ZOA Praises Sen. Specter And Cong. Sherman For Legislation Protecting Jewish Students From Harassment And Discrimination
September 27, 2010


ZOA Played Important Role






The Zionist Organization of America (ZOA) hailed the introduction of legislation which will finally require that Jewish students be protected from harassment, intimidation and discrimination under Title VI of the Civil Rights Act of 1964.  Announced last Friday, September 24, 2010, by friends of the ZOA – U.S. Senator Arlen Specter (D-PA) and U.S. Congressman Brad Sherman (D-CA) – the legislation would add protection from religious discrimination to Title VI, which presently prohibits discrimination based on “race, color, or national origin.”  (Congressman Elliot Engel [D-NY] is an original cosponsor of Congressman Sherman’s legislation.)  The ZOA is proud and pleased to report that we have been communicating regularly with Senator Specter, Congressman Brad Sherman and their respective staff members, as well as with other members of Congress, to ensure that Jewish students get the legal protection they need and deserve.


The ZOA was the primary force behind the advocacy efforts that led to the Sherman-Specter bill. For almost three years, the ZOA has worked with Senator Specter, Congressman Sherman, and other members of Congress, educating them about the harassment and intimidation that Jewish students have been facing on college campuses across the country, and about the failure of the law to afford Jews the same legal protections as other ethnic and racial groups.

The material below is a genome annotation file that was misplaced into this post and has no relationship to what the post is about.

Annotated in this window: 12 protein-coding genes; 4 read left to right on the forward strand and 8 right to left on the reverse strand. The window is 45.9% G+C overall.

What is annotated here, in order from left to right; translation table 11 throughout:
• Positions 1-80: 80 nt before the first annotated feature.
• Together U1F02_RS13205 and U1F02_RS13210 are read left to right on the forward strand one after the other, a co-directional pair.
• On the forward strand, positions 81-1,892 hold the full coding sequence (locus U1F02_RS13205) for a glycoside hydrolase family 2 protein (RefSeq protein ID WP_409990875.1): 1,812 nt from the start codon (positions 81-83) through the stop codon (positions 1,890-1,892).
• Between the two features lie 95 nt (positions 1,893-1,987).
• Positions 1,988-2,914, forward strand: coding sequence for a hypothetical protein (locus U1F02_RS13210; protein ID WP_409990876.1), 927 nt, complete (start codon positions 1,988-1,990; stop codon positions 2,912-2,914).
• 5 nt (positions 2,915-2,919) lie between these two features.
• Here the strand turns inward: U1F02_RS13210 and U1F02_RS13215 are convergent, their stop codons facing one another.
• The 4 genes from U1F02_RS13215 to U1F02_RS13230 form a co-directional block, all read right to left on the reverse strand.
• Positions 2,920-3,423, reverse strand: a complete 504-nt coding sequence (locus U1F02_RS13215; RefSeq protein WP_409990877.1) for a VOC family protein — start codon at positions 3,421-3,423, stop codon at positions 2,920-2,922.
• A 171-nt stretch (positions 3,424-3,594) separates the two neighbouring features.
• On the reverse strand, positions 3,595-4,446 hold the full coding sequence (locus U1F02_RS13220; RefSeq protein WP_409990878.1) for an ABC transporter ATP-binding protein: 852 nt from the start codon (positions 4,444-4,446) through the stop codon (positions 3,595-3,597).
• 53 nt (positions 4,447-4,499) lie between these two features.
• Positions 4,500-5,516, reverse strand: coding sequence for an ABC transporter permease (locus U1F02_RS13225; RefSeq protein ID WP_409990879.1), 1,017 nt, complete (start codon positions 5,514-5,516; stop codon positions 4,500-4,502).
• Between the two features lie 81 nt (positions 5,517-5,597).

The ZOA assumed a leadership role in fighting campus anti-Semitism and Israel-bashing following the landmark civil rights case that the ZOA initiated on behalf of Jewish students at the University of California, Irvine (UCI).  Filed in October 2004 with the U.S. Department of Education’s Office for Civil Rights (OCR), the ZOA’s complaint detailed the years of harassment, intimidation and discrimination that Jewish students at UCI had been facing on campus.  Despite numerous complaints to UCI administrators, Jewish students contended that the University had ignored their concerns or made token efforts to address them.


At the time that the ZOA filed this complaint, OCR had clarified its policy for enforcing Title VI.  The agency had concluded that Title VI applied to religious groups that also share ethnic characteristics, such as Jews.  Based on this policy clarification, OCR decided to investigate the ZOA’s complaint – the first case of anti-Semitism that OCR had ever agreed to investigate under Title VI.  UCI took the position that Title VI did not apply to the ZOA’s allegations of campus anti-Semitism, and thus that the university had no obligation under Title VI to rectify the pattern of harassment and intimidation that Jewish students were facing.


Soon after the investigation ensued, the leadership at OCR changed, resulting in a change in the agency’s Title VI policy.  OCR reverted back to its policy of denying Title VI protection to Jewish students, perceiving Jews as simply a religious group and not also an ethnic group that would be protected from “racial” or “national origin” discrimination under Title VI.  As a result, despite overwhelming evidence that Jewish students were being subjected to a hostile anti-Semitic environment at UC Irvine, and that the university was failing to respond adequately to the problem, OCR dismissed the ZOA’s complaint, concluding that many of the ZOA’s allegations were outside the agency’s jurisdiction.  The ZOA’s appeal of that decision has been pending at OCR headquarters since April 2008.  Even with new OCR leadership under the Obama administration, the policy of denying Jews the protections of Title VI has not changed.